Meta-owned Facebook has launched a new feature that allows users to have control over what content they want on their feed. The announcement was…
The idea of a business utilising its idle capacity is nothing new but it’s fast emerging as the poster boy for the sharing economy — at least among new, emerging players ready to take risk and explore new horizons. But what about the old guys? The guys being disrupted? Jeremiah Owyang, an analyst and partner at research company Altimeter Group just gave them three opportunities to find a way in and a bleak picture if they don’t adapt.
Let’s start with the bleak picture for who else but the car industry — Owyang and co have calculated that, properly shared, a car is worth about US$270 000 in auto sales. Put another way, that’s nine cars. It’s a lot of waste for sure but it goes beyond that when you think about the lost money from tax, gas, tolls, insurance, loans… the list goes on. Owyang closes this section by saying that there is “…potentially over a million dollars of ecosystem impact… for every car” that rolls off the factory floor.
There were a lot of lists during the presentation, a lot of common sense too but also some interesting ideas. Everywhere you look, a little guy is taking pie from the big guys. Owyang reckons that the big guys have some tricks left if they find opportunities in the new model.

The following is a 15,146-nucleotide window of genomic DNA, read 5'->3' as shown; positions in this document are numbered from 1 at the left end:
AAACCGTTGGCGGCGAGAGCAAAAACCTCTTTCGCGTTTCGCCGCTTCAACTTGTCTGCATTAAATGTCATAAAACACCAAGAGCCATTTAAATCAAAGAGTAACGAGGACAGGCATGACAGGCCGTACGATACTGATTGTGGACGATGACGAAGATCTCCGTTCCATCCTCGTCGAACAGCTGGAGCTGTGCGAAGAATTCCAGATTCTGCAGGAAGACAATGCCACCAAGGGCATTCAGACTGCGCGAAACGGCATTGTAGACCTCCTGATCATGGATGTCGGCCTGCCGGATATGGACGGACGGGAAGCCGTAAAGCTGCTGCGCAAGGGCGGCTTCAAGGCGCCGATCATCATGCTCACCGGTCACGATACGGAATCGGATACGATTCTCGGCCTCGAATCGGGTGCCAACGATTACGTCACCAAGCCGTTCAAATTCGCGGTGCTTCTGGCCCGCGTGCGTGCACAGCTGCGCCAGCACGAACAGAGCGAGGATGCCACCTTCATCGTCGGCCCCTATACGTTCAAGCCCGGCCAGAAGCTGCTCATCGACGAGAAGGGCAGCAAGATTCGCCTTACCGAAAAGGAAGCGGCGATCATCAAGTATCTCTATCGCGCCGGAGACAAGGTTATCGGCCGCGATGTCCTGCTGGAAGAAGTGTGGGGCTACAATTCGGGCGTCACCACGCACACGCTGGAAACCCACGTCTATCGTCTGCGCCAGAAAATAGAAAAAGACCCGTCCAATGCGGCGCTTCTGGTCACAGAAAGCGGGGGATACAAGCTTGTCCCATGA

The model has three elements (or opportunities):
- Products to service: Or where companies become a service – BMW and Toyota were given as an example – instead of selling you can now rent cars directly from forecourts. The potential for disruption here is high as all durable goods will be affected however the long-term relationship potential cannot be ignored.
- Motivate a marketplace: Where companies leverage something they don’t own — an example used in the report is Patagonia urging customers to buy used clothes and to sell what they don’t use on eBay. Another example is Marriott creating approved Airbnb sites only for its customers.
- Provide a platform: This is where you get your marketplace to build your products or the next generation of products. An example would be utilizing Kickstarter to create something new or the newly formed Yerdle, which encourages people to find and give free stuff to friends. This element utilises all the “co” words you have heard; co-fund, co-create, co-sell etc.
It’s hard to see any of this coming easy or like a big slap in the face to most large businesses; often hard to make big changes, alter direction or think in a new way. They are used to making the markets and I suspect moving into action, while not fully addressed here, will be the focus of many calls to Altimeter in the future.
One thing is true though, they can fight or collaborate and the prize is big. For some it’ll mean the difference between life and death, others will simply see greater inefficiencies, but most will benefit from a longer-term relationship with their customers.
The time is now — scale and velocity are both growing.